Illustrates what you might realistically expect and experience when your dream is to build your own bespoke villa on Spain's Costa Tropical.
On building a villa on the Costa Tropical by B & K Simmons
Having decided that the Costa Tropical was the area we really wanted to call home and settle too we first began to look for land to build our dream house. Like many people with such a vision, we very soon realised that this was not going to be as easy as we had thought, nor from all the publicity at home that we had been told it would be.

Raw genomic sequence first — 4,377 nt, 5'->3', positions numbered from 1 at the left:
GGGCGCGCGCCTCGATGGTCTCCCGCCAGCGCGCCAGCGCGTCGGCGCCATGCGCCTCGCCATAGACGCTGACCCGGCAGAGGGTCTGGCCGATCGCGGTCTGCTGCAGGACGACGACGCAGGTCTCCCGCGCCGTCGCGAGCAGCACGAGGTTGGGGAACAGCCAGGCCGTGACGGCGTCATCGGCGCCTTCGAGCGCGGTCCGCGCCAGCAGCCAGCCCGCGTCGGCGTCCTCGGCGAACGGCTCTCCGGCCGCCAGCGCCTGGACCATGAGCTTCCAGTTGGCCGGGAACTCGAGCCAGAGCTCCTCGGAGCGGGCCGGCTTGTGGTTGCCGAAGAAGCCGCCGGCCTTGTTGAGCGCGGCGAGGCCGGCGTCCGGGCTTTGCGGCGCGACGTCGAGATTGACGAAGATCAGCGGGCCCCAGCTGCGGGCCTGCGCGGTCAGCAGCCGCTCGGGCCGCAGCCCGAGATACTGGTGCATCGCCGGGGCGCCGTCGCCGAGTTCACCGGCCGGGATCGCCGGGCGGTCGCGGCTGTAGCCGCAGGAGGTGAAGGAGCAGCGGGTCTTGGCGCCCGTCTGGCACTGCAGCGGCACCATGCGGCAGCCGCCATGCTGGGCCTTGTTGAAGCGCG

Four years ago now we started our search by looking at the various luxury villas in the area; and while many were of superb quality and finish, with stunning views of the coast, for ourselves there was always something not quite "ticking the boxes" as they say these days. Either the room distribution was just not right, or the kitchen too small, not enough bathrooms to bedrooms, or worse some of the bedrooms were too small. After the first 6 months dividing our time between the UK and Salobreña we finally, though reluctantly, took a long term villa rental in Monte de los Almendros, that we found through the helpful Jessica at Tropicana Properties, a real estate agency based in the heart of Almuñecar. From our new but temporary base, and with three children settled at the International school, we again concentrated our minds - this time to look for that ideal plot to build our house.